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Concave/convex question

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Okay, here I go with another uninformed newb question. I've seen a lot of references in this forum and others to concave and convex polygons. Can someone explain what this means with regard to 3D object creation? I understand the greater meaning of the terms, but am not sure how they would apply to, say, a ground poly.thanks,

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Convex is an 'outie' and concave is an 'innie'.A concave shape can usually be split into 2 or more sub-shapes to make an 'outie' ( convex ).Convex = goodConcave = bad

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Wow, that's easier than I thought, Dick. Thanks for the explanation! It's just the sort of thing that one misses when diving into a program like gmax with no prior 3D experience. So, using your above illustrations as a reference, how about these:Is poly 1 convex? How about poly 2? Just for clarification.thanks,

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Hi Bill.Actually both shapes have concave elements.Any shape that could be rotated to form a cup, has a concave area.If it holds water, it's concave. All concave shapes can eventually be broken down into convex sub-shapes... The triangle is the most basic convex sub-shape.Some aspects of FS are pretty forgiving about concave shapes. The newer TDF polygons are very forgiving.Dick

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You should be using gmax by now anyway. It seems like FS2004 will only support triangles (which gmax does)...The reason for only using convex polygons is that graphics renderers (like opengl or directx) only can deal with convex polygons. If you use concave polygons they look wrong. Previous FS versions have dealt with concave polygons, by 'tesselating' them (ie split them into triangles). This costs valuable rendering time, so just using triangles is the best way...The exception are the new lwm and vtp masks. These aren't polygons in a classical sense but rather texture masks that get blended over terrain. Using concave polygons for this scenery shouldn't cost you any framerates, in fact the less polygons you have, the better your framerates (this is just an educated guess, but would make sense)...Cheers, Christian

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Yeah, because I'm a newcomer to scenery design I have the advantage of having started with Gmax... nothing to relearn! But some of the terminology is still lost on me, hence the question.

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Hi there Bill one thing to keep in mind a single "simple" polygonmade up of two faces(triangles) is NOT concave (or convex) the most it could be is "V" shaped as the building blocks (faces) in polygonal meshes are always flat surfaces made up of 3 vertices (points) and the lines that connect them like AB,BC and CA. So to get something close to a curve let alone a concave surface takes a lot of poly's all made up of the above mentioned triangular faces. I just thought I would mention the above so people understand that we have to be carefull about using curved surfaces as your poly count can skyrocket if you use curved surfaces with out thought as to how complex concave shapes really are. Also it might be possable by the time 2004 is out that we will be able to use patch modeling in addition to polygonal modeling (something else to think about). Dan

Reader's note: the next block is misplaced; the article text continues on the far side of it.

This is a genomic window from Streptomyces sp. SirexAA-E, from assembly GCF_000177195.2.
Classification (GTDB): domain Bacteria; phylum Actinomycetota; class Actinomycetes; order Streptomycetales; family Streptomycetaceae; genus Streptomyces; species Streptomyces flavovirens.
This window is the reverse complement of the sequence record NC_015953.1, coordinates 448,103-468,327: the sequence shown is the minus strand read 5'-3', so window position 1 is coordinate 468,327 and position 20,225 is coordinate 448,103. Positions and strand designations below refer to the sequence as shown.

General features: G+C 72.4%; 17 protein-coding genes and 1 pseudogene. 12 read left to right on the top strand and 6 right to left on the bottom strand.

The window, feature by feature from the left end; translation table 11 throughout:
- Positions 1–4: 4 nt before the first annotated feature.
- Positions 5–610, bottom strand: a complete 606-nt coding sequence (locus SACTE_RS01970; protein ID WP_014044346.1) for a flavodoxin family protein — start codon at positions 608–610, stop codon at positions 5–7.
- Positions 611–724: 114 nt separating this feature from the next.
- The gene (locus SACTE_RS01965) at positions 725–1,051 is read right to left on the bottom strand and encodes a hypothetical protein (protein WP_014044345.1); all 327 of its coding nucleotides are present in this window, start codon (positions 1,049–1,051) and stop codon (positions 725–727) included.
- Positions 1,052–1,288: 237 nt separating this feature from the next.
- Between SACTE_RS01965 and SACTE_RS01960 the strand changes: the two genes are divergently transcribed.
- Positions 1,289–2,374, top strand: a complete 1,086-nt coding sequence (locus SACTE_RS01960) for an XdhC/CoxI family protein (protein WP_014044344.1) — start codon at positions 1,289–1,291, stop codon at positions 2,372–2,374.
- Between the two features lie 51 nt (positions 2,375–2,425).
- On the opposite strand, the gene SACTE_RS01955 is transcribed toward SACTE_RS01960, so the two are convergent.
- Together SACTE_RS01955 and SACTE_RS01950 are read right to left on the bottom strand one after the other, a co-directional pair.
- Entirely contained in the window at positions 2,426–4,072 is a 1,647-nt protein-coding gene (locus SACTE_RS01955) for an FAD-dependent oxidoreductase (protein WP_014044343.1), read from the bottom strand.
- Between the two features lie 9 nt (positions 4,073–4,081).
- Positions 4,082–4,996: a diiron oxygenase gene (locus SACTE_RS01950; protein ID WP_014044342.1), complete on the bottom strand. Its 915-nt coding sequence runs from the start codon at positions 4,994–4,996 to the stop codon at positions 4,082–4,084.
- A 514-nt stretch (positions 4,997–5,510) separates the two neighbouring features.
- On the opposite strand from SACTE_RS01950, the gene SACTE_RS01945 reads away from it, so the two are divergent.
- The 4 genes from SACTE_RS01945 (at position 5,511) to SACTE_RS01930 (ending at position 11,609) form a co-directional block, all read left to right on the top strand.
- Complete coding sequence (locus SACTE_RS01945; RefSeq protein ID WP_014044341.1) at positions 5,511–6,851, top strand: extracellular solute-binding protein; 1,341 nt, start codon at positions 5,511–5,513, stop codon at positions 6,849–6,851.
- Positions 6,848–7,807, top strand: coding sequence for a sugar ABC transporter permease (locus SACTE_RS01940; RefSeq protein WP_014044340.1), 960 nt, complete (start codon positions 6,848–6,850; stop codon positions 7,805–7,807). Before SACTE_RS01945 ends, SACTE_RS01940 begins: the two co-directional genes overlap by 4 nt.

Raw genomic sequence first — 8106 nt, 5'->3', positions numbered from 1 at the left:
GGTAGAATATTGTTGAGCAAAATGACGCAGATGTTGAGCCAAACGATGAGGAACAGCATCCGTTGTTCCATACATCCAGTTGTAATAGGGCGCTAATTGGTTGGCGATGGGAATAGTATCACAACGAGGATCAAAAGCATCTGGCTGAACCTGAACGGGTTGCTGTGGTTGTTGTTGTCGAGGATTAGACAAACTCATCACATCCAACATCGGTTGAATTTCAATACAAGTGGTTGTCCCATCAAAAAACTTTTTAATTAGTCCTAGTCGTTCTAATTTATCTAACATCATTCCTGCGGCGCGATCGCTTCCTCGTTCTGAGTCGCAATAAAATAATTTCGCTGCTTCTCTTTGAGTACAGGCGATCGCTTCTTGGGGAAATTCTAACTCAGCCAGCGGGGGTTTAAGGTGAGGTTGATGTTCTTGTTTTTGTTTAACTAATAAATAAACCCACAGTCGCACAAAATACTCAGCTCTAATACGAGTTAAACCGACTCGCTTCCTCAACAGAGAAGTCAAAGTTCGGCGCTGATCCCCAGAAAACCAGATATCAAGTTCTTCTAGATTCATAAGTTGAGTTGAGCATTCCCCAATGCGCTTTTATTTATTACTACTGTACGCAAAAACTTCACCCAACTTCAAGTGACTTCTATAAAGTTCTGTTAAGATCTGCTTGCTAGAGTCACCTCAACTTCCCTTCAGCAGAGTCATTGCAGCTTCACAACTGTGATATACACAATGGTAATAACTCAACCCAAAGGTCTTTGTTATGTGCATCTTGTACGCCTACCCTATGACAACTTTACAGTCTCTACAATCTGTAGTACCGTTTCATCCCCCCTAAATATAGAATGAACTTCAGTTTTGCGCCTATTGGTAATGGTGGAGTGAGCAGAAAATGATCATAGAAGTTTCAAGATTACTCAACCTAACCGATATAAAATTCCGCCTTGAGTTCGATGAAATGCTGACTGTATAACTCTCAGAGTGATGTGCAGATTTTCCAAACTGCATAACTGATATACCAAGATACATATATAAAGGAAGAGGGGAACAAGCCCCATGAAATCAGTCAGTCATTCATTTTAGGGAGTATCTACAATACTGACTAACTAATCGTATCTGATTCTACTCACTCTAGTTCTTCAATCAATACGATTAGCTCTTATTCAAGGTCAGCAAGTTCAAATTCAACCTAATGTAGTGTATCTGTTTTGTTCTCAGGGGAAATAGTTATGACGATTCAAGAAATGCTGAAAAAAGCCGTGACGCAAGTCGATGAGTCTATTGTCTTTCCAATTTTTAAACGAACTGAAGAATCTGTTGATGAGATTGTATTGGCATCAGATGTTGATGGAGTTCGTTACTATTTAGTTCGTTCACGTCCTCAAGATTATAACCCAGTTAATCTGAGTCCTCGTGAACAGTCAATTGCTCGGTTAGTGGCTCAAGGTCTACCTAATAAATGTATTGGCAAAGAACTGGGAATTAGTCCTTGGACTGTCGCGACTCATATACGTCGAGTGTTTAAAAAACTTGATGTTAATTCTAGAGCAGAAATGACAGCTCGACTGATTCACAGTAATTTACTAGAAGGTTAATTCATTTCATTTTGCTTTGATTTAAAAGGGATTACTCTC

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Hi guys,Let's make this easy...If you trace a line on a poly(in all possible directions...) and you only cross 2 lines, then this is a Convex poly, otherwise is Concave.Rafael Sanchez

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Well sorry but what if those poly's are "flat" one could cross manyedges and never get any amount of curve. What I was trying to get across sir is that in standard polygonal modeling the building blocks(faces) are always flat. Of course just about angle one cares to mention is either concave or convex but all I was trying to get across was to be carefull about using curved surfaces that's all.And maybe let some people here gain a little knowledge on the geommetry behind what we all love to do. Dan

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Sure Bob Patch modeling is kinda half way between poly modeling andNURBS modeling (the math that underlies patch modeling is very different than with poly modeling.) To keep things getting out of hand here is that patch modeling is based on surfaces called "Patch Objects" that allow one to build very complex curved surfaces form"flat" patch objects buy pulling on vertexes(one way for example). I will post a pic in a little while. I beleve that gmax "does" Patch modeling BTW I know that 3DS max does(and several other progies as well). I would suggest that you play with patch objects in gmax (it's great fun). BTW you can NOT use patch objects in 2002. Hope this helps you Dan